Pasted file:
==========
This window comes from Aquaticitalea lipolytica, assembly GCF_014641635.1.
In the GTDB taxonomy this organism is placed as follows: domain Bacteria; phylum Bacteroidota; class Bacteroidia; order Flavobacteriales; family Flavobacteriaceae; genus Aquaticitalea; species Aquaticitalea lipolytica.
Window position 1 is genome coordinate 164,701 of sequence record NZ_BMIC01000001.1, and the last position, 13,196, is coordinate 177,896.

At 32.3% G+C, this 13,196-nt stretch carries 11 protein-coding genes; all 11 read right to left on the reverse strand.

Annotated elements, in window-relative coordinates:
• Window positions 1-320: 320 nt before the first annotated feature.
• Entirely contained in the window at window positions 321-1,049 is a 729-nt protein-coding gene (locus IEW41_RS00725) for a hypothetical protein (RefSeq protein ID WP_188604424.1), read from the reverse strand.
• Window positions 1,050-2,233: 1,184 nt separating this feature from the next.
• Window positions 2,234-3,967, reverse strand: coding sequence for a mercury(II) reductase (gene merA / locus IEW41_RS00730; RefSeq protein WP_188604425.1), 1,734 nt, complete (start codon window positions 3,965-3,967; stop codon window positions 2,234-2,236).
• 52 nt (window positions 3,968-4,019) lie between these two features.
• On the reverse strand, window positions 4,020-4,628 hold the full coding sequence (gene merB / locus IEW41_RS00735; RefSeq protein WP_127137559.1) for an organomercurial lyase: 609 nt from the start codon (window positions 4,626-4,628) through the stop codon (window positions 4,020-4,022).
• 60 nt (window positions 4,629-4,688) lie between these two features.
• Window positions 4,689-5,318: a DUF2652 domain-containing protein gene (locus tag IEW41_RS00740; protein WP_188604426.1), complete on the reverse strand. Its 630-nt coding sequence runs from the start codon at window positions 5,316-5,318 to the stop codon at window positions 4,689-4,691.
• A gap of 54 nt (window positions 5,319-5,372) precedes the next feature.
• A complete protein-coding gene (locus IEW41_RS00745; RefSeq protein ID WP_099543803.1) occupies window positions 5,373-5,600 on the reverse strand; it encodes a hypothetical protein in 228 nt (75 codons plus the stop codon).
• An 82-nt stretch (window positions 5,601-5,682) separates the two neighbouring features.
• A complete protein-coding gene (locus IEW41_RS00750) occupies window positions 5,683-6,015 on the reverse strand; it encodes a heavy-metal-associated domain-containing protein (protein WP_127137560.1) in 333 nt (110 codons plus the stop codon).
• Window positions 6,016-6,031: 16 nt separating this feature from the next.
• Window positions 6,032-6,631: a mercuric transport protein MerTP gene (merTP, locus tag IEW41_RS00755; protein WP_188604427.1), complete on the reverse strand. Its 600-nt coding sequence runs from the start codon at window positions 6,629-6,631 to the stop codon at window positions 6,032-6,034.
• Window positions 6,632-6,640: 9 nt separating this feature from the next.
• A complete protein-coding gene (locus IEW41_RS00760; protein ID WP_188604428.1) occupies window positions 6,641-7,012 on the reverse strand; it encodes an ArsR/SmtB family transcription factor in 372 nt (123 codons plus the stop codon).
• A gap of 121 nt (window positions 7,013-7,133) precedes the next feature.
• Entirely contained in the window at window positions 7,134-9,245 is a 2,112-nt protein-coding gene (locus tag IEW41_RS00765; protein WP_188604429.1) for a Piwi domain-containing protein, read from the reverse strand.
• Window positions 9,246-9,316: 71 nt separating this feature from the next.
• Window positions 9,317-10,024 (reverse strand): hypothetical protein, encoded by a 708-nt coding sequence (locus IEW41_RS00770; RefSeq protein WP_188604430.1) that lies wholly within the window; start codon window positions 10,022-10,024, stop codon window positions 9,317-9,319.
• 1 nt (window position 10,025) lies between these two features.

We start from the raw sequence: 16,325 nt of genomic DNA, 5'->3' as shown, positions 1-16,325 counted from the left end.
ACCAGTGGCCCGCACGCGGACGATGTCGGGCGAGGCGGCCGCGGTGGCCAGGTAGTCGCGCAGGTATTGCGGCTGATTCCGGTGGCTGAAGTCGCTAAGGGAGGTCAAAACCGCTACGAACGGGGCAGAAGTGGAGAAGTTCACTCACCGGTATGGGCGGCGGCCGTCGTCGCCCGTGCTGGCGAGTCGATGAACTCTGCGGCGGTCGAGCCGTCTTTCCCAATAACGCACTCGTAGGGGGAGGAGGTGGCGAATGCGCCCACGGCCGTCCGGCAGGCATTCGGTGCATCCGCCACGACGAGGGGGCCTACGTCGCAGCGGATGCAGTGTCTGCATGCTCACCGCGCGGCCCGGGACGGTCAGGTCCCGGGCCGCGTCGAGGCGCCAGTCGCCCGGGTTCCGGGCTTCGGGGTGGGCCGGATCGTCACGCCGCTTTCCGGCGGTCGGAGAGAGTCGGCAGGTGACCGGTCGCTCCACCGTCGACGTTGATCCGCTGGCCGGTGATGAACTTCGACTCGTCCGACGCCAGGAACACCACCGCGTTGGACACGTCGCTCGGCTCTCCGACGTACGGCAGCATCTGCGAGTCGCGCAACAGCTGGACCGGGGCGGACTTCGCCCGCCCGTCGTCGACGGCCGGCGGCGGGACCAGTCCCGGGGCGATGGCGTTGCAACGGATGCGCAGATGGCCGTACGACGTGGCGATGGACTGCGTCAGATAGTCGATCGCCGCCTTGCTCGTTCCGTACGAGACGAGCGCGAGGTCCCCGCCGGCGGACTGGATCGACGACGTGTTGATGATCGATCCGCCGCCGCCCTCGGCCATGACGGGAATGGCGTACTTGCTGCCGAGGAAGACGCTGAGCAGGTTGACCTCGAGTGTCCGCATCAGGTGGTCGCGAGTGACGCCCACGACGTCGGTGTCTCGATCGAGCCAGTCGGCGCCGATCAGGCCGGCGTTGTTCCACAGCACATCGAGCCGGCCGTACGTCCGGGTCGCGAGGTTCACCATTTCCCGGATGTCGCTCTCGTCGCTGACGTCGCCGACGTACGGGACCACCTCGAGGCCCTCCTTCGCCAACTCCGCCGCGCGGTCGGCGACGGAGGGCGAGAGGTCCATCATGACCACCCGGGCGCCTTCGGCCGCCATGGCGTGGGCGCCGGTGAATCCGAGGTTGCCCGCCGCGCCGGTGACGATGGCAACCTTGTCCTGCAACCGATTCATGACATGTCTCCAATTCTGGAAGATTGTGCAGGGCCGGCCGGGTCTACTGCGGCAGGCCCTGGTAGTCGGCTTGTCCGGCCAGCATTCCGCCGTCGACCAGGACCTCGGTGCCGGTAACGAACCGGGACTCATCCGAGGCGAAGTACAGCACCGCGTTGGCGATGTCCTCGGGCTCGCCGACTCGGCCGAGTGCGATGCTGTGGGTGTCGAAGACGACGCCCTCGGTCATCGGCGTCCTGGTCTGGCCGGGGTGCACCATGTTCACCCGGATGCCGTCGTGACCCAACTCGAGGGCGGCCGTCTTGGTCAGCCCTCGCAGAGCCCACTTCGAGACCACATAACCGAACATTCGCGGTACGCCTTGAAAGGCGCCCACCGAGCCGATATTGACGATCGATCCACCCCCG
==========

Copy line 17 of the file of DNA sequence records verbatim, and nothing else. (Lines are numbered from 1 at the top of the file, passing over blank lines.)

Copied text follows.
• A complete protein-coding gene (locus IEW41_RS00750) occupies window positions 5,683-6,015 on the reverse strand; it encodes a heavy-metal-associated domain-containing protein (protein WP_127137560.1) in 333 nt (110 codons plus the stop codon).